On June 26, 2018, Scapi Radio sat down with the founders of the zine, The Sick Muse. Much of the following article’s information derives from that interview.
The Sick Muse founders took no inspiration from Charles Baudelaire’s 1857 poem with its shared name. Co-creator Noah Jones stumbled upon the poem during an internet search when he had already chosen the title for his upcoming zine about Chicago’s DIY scene.
But soon after, Jones and his colleagues found the poem’s air of anti-perfectionism parallels their own creative mission. “Alas—my poor Muse—what aileth thee now? Thine eyes are bedimmed with the visions of Night,” wrote Baudelaire somberly.
In reality, sick muse is a fun, backwards play on “music.” Co-creator Sasha Tychoor simply likes it because “it’s cool.”
Since the title’s conception in 2015, The Sick Muse garners pieces from writers, artists, and photographers––many Chicago residents with little to no journalistic experience––on a pitch-by-pitch and submission basis.
The zine accepts pieces that conceptualize art, theatre, and music that is hyperlocal and Chicago-specific. In written, illustrated, or photographed format, contributors strive to convey the authentic or unexplored side of the city’s “scene.”
“We wanted to give some kind of physical, verbal, or textual centerpiece…some kind of glue to the scene,” said Jol[ene]isha, the zine’s third co-creator.
The zine’s editorial board encourages people within the artistic community, like musicians themselves, to put pen to paper for their publication. This adds another layer of depth and understanding conventional magazines and newspapers can’t mimic, said Tycho with agreeance from Jones and Jo[lene]isha.
The Sick Muse even features dozens of submissions that posit musicians’ lyrics as the centerpieces of their zine work. Contributors type out their lyrics, often otherwise overlooked in musical chaos, and create images to be displayed alongside them.
“What we are asking people is to do is expose what’s…beyond the name and the genre. And what is unique to that person,” said Jones in the podcast. “You do that convalescing the visual representation of art and media.”
Zines, like The Sick Muse, differ from magazines in terms of their level of adopted formality and method of publication, according to the University of Texas library. Unlike traditional magazines, zines are usually self-published and circulate underground, adrift from mainstream culture and its restrictions.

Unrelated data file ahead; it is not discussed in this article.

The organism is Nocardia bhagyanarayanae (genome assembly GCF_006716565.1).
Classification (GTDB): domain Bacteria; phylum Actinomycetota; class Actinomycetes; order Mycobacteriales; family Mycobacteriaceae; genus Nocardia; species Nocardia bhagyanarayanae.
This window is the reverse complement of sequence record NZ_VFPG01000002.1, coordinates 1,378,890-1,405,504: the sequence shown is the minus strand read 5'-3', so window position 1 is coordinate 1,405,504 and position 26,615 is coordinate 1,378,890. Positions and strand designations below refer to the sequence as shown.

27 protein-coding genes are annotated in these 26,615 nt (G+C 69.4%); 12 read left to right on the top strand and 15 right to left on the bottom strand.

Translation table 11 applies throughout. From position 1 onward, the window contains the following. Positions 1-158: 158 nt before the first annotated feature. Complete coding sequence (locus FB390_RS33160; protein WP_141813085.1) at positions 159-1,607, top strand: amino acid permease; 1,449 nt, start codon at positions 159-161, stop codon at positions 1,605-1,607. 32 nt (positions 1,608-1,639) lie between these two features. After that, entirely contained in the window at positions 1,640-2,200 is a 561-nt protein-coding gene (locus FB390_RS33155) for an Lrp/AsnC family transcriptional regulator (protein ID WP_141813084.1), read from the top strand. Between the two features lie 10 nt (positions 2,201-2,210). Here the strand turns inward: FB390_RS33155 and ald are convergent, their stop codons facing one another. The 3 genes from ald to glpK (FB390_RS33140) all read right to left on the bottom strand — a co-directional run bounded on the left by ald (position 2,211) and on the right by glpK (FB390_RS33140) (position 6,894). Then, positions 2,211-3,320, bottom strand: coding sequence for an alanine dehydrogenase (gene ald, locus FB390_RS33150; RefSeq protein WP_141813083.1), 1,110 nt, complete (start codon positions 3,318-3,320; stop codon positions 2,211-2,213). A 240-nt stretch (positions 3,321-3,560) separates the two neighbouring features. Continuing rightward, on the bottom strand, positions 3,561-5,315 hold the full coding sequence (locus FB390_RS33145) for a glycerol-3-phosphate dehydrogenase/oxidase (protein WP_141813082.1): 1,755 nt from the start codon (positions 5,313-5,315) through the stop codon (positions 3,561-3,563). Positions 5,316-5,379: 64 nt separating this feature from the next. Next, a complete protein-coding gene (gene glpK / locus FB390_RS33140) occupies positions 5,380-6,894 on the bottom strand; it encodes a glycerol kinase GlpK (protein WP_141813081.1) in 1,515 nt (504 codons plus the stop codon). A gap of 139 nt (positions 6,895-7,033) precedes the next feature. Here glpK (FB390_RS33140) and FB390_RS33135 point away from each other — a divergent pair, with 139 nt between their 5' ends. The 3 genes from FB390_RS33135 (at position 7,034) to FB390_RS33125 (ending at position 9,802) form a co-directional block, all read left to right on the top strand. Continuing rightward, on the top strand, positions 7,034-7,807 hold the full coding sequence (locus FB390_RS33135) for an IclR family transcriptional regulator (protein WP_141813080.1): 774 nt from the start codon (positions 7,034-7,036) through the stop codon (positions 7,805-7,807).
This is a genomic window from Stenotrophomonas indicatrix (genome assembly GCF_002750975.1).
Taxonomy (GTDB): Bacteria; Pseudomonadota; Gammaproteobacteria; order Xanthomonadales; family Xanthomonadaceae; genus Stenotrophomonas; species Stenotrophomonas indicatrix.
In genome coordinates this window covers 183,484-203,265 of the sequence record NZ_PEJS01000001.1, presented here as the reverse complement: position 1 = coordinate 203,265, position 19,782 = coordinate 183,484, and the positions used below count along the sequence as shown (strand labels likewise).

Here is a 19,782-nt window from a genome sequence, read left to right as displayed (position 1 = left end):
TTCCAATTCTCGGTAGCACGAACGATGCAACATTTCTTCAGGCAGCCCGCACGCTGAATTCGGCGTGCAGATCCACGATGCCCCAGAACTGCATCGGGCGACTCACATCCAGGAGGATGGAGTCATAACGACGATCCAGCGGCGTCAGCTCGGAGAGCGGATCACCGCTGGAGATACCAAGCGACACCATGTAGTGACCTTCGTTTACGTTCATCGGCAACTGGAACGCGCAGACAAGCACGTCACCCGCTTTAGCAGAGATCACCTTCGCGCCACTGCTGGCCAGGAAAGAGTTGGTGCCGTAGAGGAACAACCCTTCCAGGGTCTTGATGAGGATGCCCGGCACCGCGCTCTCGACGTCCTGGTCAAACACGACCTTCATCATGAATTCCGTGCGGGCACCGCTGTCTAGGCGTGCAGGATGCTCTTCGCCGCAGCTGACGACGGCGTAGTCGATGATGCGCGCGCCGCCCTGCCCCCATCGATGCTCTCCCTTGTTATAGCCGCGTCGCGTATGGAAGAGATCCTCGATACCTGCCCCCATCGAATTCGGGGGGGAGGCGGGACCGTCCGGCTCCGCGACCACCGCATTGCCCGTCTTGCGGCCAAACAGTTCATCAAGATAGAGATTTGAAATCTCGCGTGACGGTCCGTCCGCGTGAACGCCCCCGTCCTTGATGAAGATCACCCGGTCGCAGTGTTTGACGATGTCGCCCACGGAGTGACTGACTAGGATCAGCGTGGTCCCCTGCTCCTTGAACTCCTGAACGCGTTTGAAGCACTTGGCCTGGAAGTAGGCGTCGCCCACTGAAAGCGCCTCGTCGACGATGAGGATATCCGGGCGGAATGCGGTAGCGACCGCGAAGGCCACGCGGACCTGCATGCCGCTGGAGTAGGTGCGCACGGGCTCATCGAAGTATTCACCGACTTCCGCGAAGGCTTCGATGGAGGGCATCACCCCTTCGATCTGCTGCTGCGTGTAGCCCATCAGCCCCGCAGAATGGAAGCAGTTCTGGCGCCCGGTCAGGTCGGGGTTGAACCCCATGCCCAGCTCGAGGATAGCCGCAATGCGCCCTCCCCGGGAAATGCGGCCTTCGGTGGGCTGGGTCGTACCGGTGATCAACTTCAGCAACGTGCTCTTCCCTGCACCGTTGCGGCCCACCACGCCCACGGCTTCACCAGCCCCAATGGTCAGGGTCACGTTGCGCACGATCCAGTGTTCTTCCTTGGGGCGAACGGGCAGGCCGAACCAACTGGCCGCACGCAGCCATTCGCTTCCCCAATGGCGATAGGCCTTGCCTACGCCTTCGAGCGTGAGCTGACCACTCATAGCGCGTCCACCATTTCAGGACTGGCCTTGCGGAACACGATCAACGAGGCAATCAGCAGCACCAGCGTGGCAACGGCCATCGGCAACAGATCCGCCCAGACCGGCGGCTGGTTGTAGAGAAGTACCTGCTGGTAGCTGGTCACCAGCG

The publications’ identification as a zine allows the creators an unquantifiable freedom: the ability to fiddle with content and formatting as they continue to release more issues.
Though the trio released their 11th issue, Utopia, with the help of a growing group of staff and volunteers this March, the issue was only their second one with a predetermined theme. The founders also decided to switch to newsprint from their previous glossy copies for issue 11, while staff is free to tinker with graphic design as they please, messing with fonts and styles and unhindered by a mandatory template.
Readership of The Sick Muse climbs to over 5000 today, and more and more submissions make it into the neighborhood zine with each issue. Creators hosted the March launch at Nude Beach––complete with musical performances as well as t-shirts and copies for sale.
Other than purchase at launch, audiences can find copies of The Sick Muse nestled in Chicago coffee shops, stores, venues, and newsstands. A few clicks on the zine’s website allows fans to have copies sent straight to their homes for five dollars a month. And organizers have found ways to deliver this pocket of the city’s underground culture to stores in Minneapolis and New York.
If no way else, the UChicago Library houses the entire Sick Muse catalog in their Chicago zine collection––so the zine is sure to outlive us all. But before then, The Sick Muse and its staff continue to find pockets of Chicago art, intimate and informed, to showcase with the world.
“People’s art has always been tied to their identity in a way,” said Tycho in the podcast. “It’s very personal in a way….it is in Chicago, how it’s also tied to Chicago specific identity.”